‘Operation Mincemeat’ review: Surprisingly lighthearted British war drama sheds light on a story too fantastic to be fiction [Grade: B]
Wars have always been full of stories so fantastic they can only be true. The real story behind Netflix’s new war drama Ground Meat Operation is definitely one of those tales. Directed by John Madden, the film brings the titular sabotage operation by the British during World War II to life from the perspective of those in the Home Office planning it.
Operation Mincemeat was part of the larger Operation Barclay and was designed to give the Axis powers the wrong idea of where the Allied forces were going to invade. British intelligence used the body of a homeless man named Glyndwr Michael, who died of rat poisoning, to impersonate a Royal Marines officer named Captain William Martin. They placed personal items on the body to make their invented persona more authentic, as well as correspondence between British generals intending to invade Greece and Sardinia. The British allowed the corps to be beached on Spanish shores, knowing that despite the country’s neutral stance in the war, they would allow the information to fall into German hands. The operation convinced the Germans and so the invasion of Sicily in 1943 was a success.
Based on Ben Macintyre’s book, Michelle Ashford’s screenplay centers on the planning of this deception at British headquarters, from choosing the corpse to writing the letters that would be placed on his person. The office is populated by a who’s who of British period dramas, from Simon Russell Beale’s rather convincing Winston Churchill to Penelope Wilton’s no-nonsense head of the secretarial unit. Jason Isaacs comes across as a very stern John Godfrey, while Johnny Flynn’s Ian Fleming narrates the film. (And yes, there are several nods to the James Bond books he would later write.)
The bulk of the film centers around intelligence officers played by two different Darcys: Colin Firth (from the 1995 BBC production) and Matthew Macfadyen (from the 2005 Joe Wright film). Macfadyen’s Charles Cholmondeley is “a flightless bird”, an air force ground pilot who deals with the shadow cast upon him by his deceased war hero brother. Macfadyen excels in this kind of tense and reserved role and continually conveys the idea that there are hundreds of emotions bubbling beneath the surface.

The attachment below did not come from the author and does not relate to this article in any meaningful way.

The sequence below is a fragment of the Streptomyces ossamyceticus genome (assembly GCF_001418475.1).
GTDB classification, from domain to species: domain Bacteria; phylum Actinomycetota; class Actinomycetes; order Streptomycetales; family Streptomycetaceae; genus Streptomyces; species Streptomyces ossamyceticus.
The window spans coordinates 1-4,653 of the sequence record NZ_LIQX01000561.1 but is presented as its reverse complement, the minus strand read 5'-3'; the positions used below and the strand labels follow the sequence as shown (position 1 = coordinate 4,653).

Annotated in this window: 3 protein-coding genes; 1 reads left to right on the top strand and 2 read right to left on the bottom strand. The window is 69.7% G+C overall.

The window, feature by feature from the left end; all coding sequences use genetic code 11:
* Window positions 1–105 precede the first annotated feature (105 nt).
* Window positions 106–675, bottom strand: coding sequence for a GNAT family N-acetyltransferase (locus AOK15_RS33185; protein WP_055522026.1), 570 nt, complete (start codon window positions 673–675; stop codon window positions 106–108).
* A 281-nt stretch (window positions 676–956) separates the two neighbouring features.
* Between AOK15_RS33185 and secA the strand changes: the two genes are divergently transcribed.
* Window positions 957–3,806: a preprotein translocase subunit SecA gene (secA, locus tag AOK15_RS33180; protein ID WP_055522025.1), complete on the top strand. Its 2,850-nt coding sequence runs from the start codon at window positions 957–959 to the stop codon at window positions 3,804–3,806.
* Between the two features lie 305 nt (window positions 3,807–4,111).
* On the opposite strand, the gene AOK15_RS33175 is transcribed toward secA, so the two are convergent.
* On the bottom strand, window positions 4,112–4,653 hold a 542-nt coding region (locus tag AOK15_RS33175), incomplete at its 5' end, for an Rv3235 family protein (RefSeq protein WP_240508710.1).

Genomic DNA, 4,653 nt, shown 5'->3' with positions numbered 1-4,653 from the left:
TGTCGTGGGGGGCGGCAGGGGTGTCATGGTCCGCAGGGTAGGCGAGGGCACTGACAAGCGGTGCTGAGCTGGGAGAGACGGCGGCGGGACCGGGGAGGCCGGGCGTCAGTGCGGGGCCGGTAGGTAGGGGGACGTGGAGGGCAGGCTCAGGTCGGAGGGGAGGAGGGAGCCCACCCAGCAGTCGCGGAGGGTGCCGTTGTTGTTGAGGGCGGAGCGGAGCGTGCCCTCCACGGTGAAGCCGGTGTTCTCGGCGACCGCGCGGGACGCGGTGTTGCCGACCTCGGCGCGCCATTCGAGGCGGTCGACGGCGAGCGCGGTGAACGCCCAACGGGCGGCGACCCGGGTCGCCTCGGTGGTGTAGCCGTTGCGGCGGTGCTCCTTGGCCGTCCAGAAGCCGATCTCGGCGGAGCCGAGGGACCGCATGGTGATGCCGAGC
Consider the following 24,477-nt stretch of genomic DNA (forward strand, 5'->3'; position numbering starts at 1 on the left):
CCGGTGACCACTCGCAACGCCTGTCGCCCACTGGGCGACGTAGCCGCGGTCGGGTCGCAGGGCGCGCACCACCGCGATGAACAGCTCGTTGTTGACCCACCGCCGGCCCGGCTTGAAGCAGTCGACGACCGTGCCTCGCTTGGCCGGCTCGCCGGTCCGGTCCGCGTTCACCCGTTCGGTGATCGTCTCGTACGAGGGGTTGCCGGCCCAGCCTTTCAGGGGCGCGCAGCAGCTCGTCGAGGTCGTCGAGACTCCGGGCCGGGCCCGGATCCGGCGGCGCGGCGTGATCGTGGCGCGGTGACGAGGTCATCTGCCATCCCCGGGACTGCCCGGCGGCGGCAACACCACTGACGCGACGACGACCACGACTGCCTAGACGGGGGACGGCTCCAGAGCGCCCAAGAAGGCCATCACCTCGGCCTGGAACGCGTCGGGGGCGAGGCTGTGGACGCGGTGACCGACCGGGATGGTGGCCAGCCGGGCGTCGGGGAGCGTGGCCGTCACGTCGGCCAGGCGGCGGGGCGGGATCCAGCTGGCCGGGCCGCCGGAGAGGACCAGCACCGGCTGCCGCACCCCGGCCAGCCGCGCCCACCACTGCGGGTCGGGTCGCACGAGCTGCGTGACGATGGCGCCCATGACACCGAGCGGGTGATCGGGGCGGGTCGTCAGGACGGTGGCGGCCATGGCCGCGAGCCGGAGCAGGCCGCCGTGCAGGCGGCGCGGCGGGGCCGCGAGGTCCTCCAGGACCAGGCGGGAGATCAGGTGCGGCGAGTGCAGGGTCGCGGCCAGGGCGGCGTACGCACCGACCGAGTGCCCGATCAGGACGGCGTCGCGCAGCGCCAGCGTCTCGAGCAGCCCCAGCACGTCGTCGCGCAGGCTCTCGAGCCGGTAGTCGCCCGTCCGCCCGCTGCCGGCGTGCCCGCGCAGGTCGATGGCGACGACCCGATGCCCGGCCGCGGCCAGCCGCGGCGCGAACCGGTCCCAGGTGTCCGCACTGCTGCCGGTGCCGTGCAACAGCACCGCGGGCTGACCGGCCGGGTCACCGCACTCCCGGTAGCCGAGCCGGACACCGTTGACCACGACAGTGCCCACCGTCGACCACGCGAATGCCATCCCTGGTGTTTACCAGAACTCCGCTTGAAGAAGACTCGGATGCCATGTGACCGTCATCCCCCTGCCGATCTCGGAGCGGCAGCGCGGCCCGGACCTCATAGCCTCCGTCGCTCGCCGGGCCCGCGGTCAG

Meanwhile, Colin Firth’s Ewen Montagu is a little more confident, despite the issues he’s having at home. While the film is largely made up of encounters and conversations, with talents like these, it remains engaging. The scenes between Macfadyen and Firth are particularly fun to watch – and not just to see two Darcys interact.
Although this is a war movie, its softer moments make it clear why Madden – who previously directed Shakespeare in love and Best Exotic Marigold Hotel – took over the project. The focus is on creating the personal details to carry out the fictional officer’s life and in particular his imaginary romance with a woman they name Pam. Secretary Jean Leslie (played by Kelly Macdonald) offers her photo to accompany William Martin’s paperwork and finds herself drawn into the planning. Watching the trio dream up a tragic romance for Bill and Pam, it’s almost possible for them and us to forget the war that’s going on nearby.
Unfortunately, the film wastes much of its two-hour runtime on an unnecessary love triangle between Ewen, Jean, and Charles. It’s a plot point that’s tedious, rather than engaging, and takes away the more interesting aspects of the story being told. The movie would have been better off without the imagined romance as a way to create tension between Ewen and Charles, or even let the romance happen between Jean and Charles without any involvement from Ewen. It’s the epitome of a film in which the historically accurate parts are more interesting than the made-up ones.
Even with that flaw, it’s still a beautifully put together British period drama with beautiful settings, sets and costumes. Thomas Newman’s score is lively and perfectly adapted to the material. While no one in the cast gives a standout or surprising performance, they all deliver exactly the level of solid performance you’d expect from them. Although he only has a few scenes, Beale is a valuable addition to Churchill’s plethora of performances. Macfadyen is the star of the cast, but perhaps because her character has the most emotional depth.
Ground Meat Operation may not reinvent war drama, but it does manage to tell an incredibly weird and compelling true story that audiences may not be aware of. Despite the tension created as officers and secretaries wait to find out if their ruse worked and helped save lives during the British invasion of Sicily, it’s mostly a low-stress, feel-good movie. . Madden has made a great addition to the collection of British period dramas that are comfortable rainy day watches with a reliable cast that will keep you and your parents happy.
Ground Meat Operation is currently in limited release in theaters and arrives on Netflix on May 11.
Photo: Giles Keyte